The dirt road is four hours walking or on horseback.

Distance between the Chocó rainforest and Seattle: It’s a 10-hour plane ride to Quito, then a five-hour bus ride to the outskirts of the jungle. Then I got on an open-air truck squeezed with 40 people, chickens, and huge sacks of rice. After two hours on a bumpy dirt road, we arrived at the last place a car could get to, and from there took a horse or walked for four hours, wearing knee-high rubber boots that cost $8 in town.

That’s 21 hours total. If you do it all at once. I usually spent the night in Quito.

Ecuadorian delicacies: The guinea pig, called cuy, was delicious. I also ate rabbit once, which was dark, juicy, and cooked over a barbecue. Street vendors also sold tons of crazy different fruits, like fresh passion fruit.

El Mercado, the market in Ecuador, sold lots of fresh, cheap, and delicious fruits.

Anything you didn’t try? The skull soup, which was served with sheep’s head in it. You’re supposed to eat its brains.

Job responsibilities as field research assistant: Waking up at 4 a.m., hiking to the study site, and opening mist nets for the birds to fly into. We often caught four to 10 birds every half hour, and would then measure, examine, and release them.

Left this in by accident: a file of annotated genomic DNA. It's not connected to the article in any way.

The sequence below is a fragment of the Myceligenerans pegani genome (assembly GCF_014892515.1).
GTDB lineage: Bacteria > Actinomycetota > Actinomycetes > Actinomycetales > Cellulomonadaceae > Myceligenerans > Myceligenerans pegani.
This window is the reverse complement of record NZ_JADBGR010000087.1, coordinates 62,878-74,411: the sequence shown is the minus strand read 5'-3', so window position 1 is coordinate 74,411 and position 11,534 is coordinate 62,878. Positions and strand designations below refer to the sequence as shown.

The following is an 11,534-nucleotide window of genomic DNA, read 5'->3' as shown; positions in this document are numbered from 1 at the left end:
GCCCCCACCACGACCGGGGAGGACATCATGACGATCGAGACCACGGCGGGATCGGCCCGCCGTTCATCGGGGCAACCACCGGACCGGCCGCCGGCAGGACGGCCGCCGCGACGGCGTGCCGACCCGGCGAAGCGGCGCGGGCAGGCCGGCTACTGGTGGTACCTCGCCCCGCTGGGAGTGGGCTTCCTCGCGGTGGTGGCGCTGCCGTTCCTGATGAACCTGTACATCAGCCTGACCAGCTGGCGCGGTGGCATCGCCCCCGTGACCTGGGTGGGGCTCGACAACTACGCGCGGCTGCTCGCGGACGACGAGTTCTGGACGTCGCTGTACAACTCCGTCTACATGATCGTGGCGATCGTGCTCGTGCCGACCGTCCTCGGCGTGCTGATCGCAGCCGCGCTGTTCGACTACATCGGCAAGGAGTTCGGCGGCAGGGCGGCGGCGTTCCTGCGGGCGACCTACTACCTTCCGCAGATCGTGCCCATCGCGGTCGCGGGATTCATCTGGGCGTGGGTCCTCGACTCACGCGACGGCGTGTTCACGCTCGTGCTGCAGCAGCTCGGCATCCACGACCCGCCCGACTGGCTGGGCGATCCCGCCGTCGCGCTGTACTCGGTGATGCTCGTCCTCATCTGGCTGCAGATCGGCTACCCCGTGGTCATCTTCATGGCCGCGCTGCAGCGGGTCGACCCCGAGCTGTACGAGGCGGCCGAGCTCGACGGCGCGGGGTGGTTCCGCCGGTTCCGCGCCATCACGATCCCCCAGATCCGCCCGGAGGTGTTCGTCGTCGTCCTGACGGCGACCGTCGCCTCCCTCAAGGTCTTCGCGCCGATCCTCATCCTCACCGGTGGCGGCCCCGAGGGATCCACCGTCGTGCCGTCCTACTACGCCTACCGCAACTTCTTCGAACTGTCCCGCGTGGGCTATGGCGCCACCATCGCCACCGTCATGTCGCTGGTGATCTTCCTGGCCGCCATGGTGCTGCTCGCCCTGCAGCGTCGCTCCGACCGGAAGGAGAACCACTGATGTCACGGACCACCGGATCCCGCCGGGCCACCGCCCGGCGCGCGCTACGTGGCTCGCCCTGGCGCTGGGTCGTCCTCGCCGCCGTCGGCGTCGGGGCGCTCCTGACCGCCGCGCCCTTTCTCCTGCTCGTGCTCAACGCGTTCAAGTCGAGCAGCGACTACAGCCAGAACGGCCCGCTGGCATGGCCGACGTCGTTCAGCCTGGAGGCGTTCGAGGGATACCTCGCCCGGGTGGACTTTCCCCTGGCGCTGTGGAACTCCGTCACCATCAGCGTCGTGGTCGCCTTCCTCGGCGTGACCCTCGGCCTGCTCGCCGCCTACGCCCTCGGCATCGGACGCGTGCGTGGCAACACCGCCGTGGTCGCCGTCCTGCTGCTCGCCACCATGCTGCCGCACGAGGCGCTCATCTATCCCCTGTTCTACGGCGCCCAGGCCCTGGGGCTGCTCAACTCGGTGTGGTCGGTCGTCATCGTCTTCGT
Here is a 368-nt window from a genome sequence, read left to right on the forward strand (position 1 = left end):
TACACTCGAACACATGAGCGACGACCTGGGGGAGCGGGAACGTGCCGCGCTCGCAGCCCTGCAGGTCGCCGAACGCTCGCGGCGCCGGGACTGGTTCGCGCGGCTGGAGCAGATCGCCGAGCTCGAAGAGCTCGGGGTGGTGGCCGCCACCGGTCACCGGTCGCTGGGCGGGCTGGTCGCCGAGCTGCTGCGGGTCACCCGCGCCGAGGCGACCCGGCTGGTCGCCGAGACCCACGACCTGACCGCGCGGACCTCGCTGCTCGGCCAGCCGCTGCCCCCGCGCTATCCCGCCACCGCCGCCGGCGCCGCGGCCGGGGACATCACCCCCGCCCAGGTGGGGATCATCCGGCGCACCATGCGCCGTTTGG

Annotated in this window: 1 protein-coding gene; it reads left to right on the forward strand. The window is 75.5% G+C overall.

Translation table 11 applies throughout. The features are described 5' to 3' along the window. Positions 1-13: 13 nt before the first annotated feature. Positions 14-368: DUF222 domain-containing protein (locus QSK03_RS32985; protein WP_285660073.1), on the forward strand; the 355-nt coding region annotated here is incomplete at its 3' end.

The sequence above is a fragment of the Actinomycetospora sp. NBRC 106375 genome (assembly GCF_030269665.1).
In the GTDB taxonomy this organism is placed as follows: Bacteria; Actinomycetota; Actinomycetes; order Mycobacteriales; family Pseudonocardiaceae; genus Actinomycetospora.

Examine them for what? We attached a small metal bracelet to each bird’s foot to identify the species if we caught if again years later. We also took a tiny blood sample and removed two tail feathers from each bird, which served as DNA samples. The samples and data were taken to labs at Tulane for comparative studies on life spans and growth.

How many bird species did you encounter? There are 1,640 species of birds in Ecuador. In the area we worked in, there were 350. Our nets were only nine feet tall, so they didn’t catch birds in the canopy, like parrots.

Favorite bird: The endangered umbrellabird was emblematic of our project; almost nobody had ever studied it before this project. The feathers hanging from its chin looked like a long beard.

Measuring a toucan